Sometimes that is enough.
Pulling back on the plunger, I watch as the liquid morphine fills the barrel of the syringe. In a room down the hall lies one of my patients who has been diagnosed with end-stage ovarian cancer, and it’s my job to ensure that she remains relatively comfortable. Entering her room, I immediately notice the worried looks that blanket the faces of her somber family members. It’s at this time that I am reminded that I once experienced a scene very similar to this, but on that day, I was the grieving family member and it was another who played the role of caregiver.
How quickly and efficiently that busy nurse moved as she handled my father’s fragile, precious body. Although she was very gentle and at all times professional, her emotionally detached demeanor upset me. Her expression remained flat as she scurried about the room attending to his medical needs, and it seemed to me that she saw him as a task to complete rather than the person he was. He was my father and my friend, and it saddened me to think that she would never know him as anything but the piece of flesh that lay dormant and decaying on the bed in front of her.
A soft moan escapes my patient’s lips, bringing me back to the present. After giving her another dose of morphine to relieve the pain, I gently clean and reposition her, making sure that I take the time to swab out her parched, dry mouth. She is a person to me, a human being who has loved and been loved, and it brings me a feeling of satisfaction to be able to ease her suffering in her final hours. I gently express these sentiments to her grieving loved ones and smile reassuringly as I go about the labor of my chosen profession.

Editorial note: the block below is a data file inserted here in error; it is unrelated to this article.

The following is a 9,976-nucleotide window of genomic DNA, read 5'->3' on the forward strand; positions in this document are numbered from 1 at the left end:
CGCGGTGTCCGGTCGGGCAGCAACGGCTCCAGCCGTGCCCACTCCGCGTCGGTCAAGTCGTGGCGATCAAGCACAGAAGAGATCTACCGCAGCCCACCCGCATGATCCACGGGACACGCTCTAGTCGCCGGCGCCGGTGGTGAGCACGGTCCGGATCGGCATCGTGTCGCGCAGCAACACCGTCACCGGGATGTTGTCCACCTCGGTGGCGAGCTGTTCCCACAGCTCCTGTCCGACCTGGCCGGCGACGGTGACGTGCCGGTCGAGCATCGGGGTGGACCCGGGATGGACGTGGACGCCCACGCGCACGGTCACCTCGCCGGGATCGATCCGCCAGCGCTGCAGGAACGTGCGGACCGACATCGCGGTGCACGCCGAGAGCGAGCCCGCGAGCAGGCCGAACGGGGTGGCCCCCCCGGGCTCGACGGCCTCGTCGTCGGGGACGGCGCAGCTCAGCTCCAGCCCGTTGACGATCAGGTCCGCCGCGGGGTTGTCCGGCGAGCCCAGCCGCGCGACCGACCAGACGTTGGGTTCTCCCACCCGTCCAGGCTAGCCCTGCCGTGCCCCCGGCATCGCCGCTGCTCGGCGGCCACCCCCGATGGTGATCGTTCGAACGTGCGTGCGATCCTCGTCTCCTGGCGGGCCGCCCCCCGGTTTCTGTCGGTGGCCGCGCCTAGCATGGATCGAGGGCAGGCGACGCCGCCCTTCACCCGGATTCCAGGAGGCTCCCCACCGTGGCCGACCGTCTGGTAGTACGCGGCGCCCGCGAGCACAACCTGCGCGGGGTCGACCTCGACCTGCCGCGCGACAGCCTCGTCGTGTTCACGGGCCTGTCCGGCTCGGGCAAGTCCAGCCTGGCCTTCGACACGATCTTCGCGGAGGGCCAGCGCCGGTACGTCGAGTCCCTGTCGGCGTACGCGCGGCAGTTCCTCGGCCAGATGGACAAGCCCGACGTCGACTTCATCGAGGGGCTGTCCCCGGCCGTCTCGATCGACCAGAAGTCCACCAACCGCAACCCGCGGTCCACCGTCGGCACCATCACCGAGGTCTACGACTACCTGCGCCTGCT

We buried my father on a cool, clear October afternoon, when the colored leaves were falling from the trees, and all of nature was preparing for a long sleep. He had experienced no pain and had drifted peacefully into death. I never spoke with that nurse who took care of him during his last days, but I’ve often wondered what went through her mind as she mechanically completed her assigned nursing duties. This family will not wonder, for if I do my job properly, this will be a dignified, pain-free death, and they will know that I truly do care.
Photograph Caption: The Bissell family, from left: Cindy, Anthony (in wheelchair), Aaron (standing), Eric (in wheelchair), and Richard, who became a nurse in 1990, soon after his father died. He began his career working in geriatrics providing care for individuals with end-stage Alzheimer disease. In 1993, after the premature birth of his twin sons, both of whom have developmental disabilities, Bissell became an advocate for people with mental retardation. In 2001 he received the Massachusetts Governor’s Citation for extraordinary and exemplary efforts on behalf of people with mental retardation.
About the Author: Richard C. Bissell cares for developmentally disabled adults at the Commonwealth of Massachusetts Department of Mental Retardation at the Glavin Regional Center in Shrewsbury, MA. Contact author: firstname.lastname@example.org.
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AJN – February 2005 – Vol. 105, No. 2